(Bloomberg) -- Business travel, contrary to some expectations in the thick of the pandemic, is coming back. While bookings may not have reached pre-Covid levels, there’s mounting evidence of a rebound, the strength of which is taking some by surprise.

United Airlines Holdings Inc. Chief Executive Officer Scott Kirby said last month that corporate travel is recovering so rapidly, it “makes us feel really, really confident.” Keith Tan, CEO of the Singapore Tourism Board, said “rumors about the decline of business travel are greatly exaggerated,” while Virgin Australia head Jayne Hrdlicka said there’s a “push to reinvest in relationships.”

Read more: Business Trips Return as Executives Choose In-Person Over Zoom

Bloomberg News spoke to three of the world’s top corporate travel managers -- American Express Global Business Travel Chief Commercial Officer Andrew Crawley, Ben Wedlock, senior vice president of global sales for Asia Pacific at BCD Travel, and FCM Travel Solutions’ managing director for Asia, Bertrand Saillet.

There was a lot of doubt early in the pandemic that business travel would return to the levels it enjoyed back in 2019. What are you seeing?

Crawley: “We took a sample of customers who’ve opened their offices, and corporate travel for them has returned to between 60% and 80% of 2019 levels. And we did the same for customers who haven’t opened their offices, and they were between 25% and 35% recovered. We do know the vast majority of our customers are going to be in their offices in the second quarter, this quarter. So there’s a huge amount of upside to come.”

Saillet: “Corporate travel is very strong, and it’s there. It’s just that people don’t travel if there are restrictions in place. What we’re seeing now is very strong demand for meeting and events -- particularly small meetings, leadership team planning. Also a huge demand for long-haul travel, and money doesn’t seem a big problem.”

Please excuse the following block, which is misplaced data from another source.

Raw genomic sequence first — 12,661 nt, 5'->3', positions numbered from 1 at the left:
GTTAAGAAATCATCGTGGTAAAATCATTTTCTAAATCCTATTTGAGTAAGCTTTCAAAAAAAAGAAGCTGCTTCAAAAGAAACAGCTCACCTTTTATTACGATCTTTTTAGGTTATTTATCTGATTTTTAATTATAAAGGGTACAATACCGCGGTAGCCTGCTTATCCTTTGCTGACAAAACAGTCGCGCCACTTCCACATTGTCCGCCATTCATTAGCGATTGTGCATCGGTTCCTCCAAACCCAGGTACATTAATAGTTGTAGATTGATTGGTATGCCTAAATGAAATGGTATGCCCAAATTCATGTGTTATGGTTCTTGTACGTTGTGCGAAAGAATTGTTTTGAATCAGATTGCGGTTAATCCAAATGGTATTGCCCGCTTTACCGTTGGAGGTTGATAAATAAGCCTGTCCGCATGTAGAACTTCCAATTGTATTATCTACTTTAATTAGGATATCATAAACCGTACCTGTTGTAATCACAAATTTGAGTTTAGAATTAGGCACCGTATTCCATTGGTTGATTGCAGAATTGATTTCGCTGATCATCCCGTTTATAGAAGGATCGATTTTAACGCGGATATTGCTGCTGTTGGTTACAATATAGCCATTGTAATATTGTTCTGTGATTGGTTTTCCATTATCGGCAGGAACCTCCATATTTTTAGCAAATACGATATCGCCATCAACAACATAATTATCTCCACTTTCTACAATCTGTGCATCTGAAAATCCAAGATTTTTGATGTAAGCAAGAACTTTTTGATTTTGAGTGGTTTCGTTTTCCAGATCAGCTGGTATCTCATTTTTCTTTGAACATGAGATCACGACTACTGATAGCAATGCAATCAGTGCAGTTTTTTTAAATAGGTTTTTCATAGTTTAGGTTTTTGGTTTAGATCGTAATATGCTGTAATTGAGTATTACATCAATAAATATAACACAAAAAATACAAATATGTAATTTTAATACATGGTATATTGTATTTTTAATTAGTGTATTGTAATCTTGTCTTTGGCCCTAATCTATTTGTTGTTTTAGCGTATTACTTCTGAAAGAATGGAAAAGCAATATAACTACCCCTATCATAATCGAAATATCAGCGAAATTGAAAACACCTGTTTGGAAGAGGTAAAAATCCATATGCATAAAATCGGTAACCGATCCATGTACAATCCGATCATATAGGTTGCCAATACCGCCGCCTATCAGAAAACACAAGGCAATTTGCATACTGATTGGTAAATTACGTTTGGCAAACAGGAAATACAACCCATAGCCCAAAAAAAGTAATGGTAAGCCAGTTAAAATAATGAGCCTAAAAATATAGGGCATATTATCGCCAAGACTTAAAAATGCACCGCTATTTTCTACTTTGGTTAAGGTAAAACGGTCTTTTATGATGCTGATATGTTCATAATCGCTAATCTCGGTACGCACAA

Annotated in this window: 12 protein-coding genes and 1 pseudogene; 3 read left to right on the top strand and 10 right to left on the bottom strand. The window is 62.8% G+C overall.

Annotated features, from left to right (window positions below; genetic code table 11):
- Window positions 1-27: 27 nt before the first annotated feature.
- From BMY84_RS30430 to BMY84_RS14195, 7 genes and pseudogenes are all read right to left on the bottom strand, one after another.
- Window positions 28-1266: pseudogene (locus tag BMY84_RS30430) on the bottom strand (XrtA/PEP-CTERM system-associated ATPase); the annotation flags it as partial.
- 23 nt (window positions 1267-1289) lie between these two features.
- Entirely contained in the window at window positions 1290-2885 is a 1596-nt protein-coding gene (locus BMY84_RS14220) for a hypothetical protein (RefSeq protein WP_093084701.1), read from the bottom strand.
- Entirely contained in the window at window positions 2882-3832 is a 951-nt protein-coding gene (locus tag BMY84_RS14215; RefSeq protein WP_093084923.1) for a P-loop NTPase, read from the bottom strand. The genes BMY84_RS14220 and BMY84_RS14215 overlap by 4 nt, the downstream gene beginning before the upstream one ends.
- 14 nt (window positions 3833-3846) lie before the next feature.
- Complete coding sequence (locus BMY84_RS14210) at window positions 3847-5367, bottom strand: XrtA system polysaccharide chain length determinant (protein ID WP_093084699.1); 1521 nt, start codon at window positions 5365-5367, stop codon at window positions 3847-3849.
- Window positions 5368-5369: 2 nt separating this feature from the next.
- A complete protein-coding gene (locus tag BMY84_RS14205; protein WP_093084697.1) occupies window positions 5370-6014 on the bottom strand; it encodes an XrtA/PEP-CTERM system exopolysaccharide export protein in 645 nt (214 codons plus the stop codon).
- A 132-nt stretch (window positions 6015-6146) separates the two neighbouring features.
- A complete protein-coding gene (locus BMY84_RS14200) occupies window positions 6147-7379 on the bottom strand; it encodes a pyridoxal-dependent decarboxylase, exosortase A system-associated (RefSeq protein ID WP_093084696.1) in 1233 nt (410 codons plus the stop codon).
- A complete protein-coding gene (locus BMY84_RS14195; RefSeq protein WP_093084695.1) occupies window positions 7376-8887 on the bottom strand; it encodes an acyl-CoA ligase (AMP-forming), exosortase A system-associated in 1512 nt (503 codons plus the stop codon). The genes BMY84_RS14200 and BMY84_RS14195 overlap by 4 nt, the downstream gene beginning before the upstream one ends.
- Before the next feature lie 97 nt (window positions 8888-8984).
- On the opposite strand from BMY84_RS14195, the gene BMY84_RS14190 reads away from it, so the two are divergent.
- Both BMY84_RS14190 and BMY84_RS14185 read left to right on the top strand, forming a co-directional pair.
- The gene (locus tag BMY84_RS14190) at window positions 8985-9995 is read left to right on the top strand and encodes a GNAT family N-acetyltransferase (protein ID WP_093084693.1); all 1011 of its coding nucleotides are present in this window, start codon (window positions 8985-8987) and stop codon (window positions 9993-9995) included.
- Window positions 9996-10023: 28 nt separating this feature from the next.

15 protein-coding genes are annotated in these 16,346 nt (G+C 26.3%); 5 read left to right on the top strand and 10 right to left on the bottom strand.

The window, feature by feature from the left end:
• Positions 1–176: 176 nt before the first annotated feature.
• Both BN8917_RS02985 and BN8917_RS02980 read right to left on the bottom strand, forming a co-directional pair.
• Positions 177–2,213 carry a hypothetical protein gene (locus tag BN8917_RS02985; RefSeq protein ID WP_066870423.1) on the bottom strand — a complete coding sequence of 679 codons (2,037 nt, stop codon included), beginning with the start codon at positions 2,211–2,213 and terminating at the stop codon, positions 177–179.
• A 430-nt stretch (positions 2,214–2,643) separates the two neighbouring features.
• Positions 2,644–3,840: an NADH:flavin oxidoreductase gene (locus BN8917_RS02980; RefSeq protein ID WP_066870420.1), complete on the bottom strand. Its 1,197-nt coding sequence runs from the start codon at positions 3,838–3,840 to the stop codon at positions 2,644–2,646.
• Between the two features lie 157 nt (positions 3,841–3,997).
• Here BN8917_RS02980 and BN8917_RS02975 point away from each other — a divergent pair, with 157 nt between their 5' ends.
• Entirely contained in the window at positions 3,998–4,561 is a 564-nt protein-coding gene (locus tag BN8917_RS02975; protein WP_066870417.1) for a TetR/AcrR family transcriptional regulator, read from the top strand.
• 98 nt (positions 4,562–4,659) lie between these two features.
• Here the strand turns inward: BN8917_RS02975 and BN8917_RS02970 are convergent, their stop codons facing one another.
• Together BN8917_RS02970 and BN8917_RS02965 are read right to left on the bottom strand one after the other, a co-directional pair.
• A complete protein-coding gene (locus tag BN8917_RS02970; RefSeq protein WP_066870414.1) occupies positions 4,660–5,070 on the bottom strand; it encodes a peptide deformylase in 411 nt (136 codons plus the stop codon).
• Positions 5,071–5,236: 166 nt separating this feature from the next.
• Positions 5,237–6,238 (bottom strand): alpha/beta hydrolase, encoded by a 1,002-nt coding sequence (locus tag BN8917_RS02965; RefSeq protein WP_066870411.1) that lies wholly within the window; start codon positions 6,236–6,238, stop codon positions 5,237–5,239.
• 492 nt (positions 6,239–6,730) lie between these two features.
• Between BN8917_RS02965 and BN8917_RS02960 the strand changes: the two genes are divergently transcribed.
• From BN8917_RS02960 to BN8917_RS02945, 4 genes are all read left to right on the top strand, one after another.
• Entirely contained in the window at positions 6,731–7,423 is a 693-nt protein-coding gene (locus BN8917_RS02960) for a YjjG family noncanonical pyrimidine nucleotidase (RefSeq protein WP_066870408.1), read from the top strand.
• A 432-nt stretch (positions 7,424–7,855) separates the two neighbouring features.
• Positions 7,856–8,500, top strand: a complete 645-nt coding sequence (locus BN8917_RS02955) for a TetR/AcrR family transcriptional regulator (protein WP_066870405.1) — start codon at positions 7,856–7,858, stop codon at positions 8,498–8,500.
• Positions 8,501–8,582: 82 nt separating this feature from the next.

Wedlock: “There was a lot of pessimism around are we actually ever going to get back to the sort of pre-pandemic levels. The industry is probably still anywhere from 70% to 80% of pre-pandemic levels for international travel, but domestic is closing in on being at par or just below.”

Is this business travel recovery going to be sustained and consistent, or is it too early to know?

Wedlock: “No one’s got a crystal ball but for corporate travelers, when there’s no quarantine and we’re fully vaccinated and testing requirements are eliminated, it’s pretty much an open door. There are no restrictions or restraints really in returning to that pre-pandemic level.”

Saillet: “Corporate travel has always been indexed to GDP to a large extent. What’s going to happen with this? I think there’s still a question mark: the situation in Ukraine. Did it impact us? Not at this stage but what’s the long-term situation? Economic trends, there are a few worrying signs we see. Is it going to impact corporate travel? We’re just getting out of a crisis now. And it’s very difficult to anticipate what’s going to happen.”

Crawley: “Platforms like Zoom, Teams and so forth, they existed before the pandemic and lots of customers were using them anyway. Now that has increased, but I don’t think there will be a structural knock to business travel. It’ll be complementary.”